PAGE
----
Bradenton Marauders

Bradenton Marauders | M's erase 6-run deficit, but fall in 11-inning marathon

BRADENTON -- After an hour-and-46-minute wait, the Bradenton Marauders' comeback began.

A first-inning debacle by starting pitcher Luis Heredia and reliever Felipe Gonzalez left Bradenton in a six-run hole against the Cardinals after half an inning at McKechnie Field and a 1-2-3 bottom of the first left the 1,026 in attendance without much reason to hope for a comeback.

Thunder rolled in the distance throughout the first frame, and a bolt of lightning flashed beyond right field as the inning raced to an end. The McKechnie grounds crew prepared for the incoming storm, draping the tarp over the infield and sending the game into a delay.

When it concluded, the signs of a comeback materialized. By the end of the fifth inning, the Marauders had climbed within a run. And in the bottom of the ninth, an error-aided dash around the diamond by pinch-runner Chris Diaz completed Bradenton's comeback and sent the game to extra innings.

And it was there that the Marauders would finally go down, the losers in an 8-6, 11-inning marathon that started at 6:33 p.m. and didn't end until 11:47 p.m.

“If you take the result out of the equation, it was a good day the way they responded,” Bradenton manager Michael Ryan said. “There were so many good things that went on tonight that can carry you for games down the line.”

While Bradenton (18-18) batted during the eighth inning, outfielder Justin Maffei warmed up in the Marauders' bullpen. If things turned totally south during the ninth, the left fielder was ready to pitch for the second time in three home games for Bradenton. But when Diaz and the Marauders pushed the game into extras it became relief pitcher Henry Hirsch's turn to build on the eight scoreless innings that relievers Clario Perez and Brett McKinney had already delivered.

Hirsch's first inning was smooth -- he worked around a single and walk to force an 11th inning. He began the 11th and final frame with a strikeout of outfielder Rowan Wick before shortstop Juan Herrera sneaked a single into right field. Diaz, now at third, played in against speedy leadoff hitter C.J. McElroy Jr., who chopped a single over Diaz's head. Then second baseman Mason Katz blooped a single to center, loading the bases despite the lack of a hard-hit ball.

After an infield popup, first baseman Luke Voit lashed a two-run single into right. Bradenton's comeback had come and gone. The Marauders were unable to fully recover from the six-run hole that Heredia pitched them into during the first inning.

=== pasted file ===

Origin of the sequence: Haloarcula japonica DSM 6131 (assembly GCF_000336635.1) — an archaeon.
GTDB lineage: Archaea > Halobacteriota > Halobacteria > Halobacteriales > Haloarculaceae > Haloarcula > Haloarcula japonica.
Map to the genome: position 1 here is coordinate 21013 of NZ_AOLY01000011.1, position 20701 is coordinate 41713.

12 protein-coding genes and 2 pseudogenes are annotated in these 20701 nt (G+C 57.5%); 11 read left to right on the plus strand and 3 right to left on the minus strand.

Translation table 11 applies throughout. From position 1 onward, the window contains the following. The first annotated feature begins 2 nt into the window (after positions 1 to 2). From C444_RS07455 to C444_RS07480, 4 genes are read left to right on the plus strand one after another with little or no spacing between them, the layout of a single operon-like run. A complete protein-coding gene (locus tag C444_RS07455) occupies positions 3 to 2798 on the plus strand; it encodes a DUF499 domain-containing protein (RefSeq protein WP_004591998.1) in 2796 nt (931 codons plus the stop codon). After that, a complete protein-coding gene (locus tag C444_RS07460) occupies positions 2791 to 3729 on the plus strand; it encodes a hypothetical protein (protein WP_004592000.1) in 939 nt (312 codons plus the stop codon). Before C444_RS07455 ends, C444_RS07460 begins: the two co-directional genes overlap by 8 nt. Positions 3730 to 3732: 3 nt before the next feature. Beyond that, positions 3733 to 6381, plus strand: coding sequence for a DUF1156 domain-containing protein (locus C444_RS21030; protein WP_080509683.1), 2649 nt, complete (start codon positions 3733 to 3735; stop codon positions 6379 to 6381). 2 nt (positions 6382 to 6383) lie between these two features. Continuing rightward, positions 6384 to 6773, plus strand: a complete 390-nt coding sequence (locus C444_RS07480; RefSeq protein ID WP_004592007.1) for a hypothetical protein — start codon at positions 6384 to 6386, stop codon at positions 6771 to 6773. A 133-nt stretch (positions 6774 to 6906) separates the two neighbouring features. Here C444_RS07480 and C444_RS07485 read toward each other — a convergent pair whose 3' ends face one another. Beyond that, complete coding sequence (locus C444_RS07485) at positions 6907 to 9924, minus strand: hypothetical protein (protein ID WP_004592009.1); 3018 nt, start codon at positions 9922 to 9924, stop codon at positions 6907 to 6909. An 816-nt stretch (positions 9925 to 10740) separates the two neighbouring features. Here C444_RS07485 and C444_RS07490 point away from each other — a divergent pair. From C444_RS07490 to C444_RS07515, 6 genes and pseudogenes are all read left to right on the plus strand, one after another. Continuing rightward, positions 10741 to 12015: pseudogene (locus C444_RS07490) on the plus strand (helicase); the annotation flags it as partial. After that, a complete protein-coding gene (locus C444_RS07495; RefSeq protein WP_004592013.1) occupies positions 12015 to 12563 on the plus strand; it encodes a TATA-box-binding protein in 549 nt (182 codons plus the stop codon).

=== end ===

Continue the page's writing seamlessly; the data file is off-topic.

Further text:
“I knew how they were going to come out and play with effort,” Ryan said. “We just tried to make it close, that’s all. It’s tough when you’re down by six after you sit for an hour and whatever.”

After spending the first month of the season at extended spring training at Pirate City, Heredia finally joined Bradenton on Saturday. Pittsburgh's No. 15 prospect according to Baseball America, Heredia was stuck across town to work on his conditioning before joining the Pirates' Single-A Advanced affiliate.

With Matt Benedict called to Triple A Indianapolis for a spot start against Norfolk, the timing worked out for Heredia to make his season debut in the second of a three-game series against the Cardinals at McKechnie.

The 6-foot-6 20-year-old who signed with a $2.6-million bonus out of Mexico in 2010 tossed his first pitch at 6:33 p.m. By 7, his evening was done. Heredia's season debut lasted only two outs and he allowed the first five runs of the Marauders' roller-coaster loss to Palm Beach (19-17).

“He just wasn’t very good,” Ryan said. “He was up, didn’t have much command of anything. Hopefully he’s better his next time. He just wasn’t very good. What else you want me to say?”

After inducing a groundout from the first batter of the game, the Cardinals laced consecutive singles into the outfield, and Heredia issued a walk to load the bases. Pitching coach Scott Elarton came to the mound for the first time, trying to settle his newest arm.

Heredia promptly fell behind with three straight pitches outside the zone. He was leaving his pitches up, and Elarton's visit didn't fix it. He aimed the fourth pitch of the at-bat at the bottom of the zone for a strike and went for the same spot with the fifth pitch. Palm Beach outfielder Jimmy Bosco hacked and tapped the ball halfway to the mound. Heredia raced forward, thought for a moment about flipping the ball home before whirling and throwing late to first.

Manager Michael Ryan didn't give Heredia time to let his outing balloon into an outright debacle. Cardinals catcher Carson Kelly belted a sacrifice fly to center, and Heredia walked the next batter to load the bases again. Elarton came to the mound again to yank Heredia after 2/3 of an inning.

Felipe Gonzalez came on in relief and Palm Beach outfielder Rowan Wick promptly launched a backbreaking grand slam into the Marauders' bullpen in right field. Five of the six runs fell upon Heredia, who sports a 67.50 ERA after his first outing this year.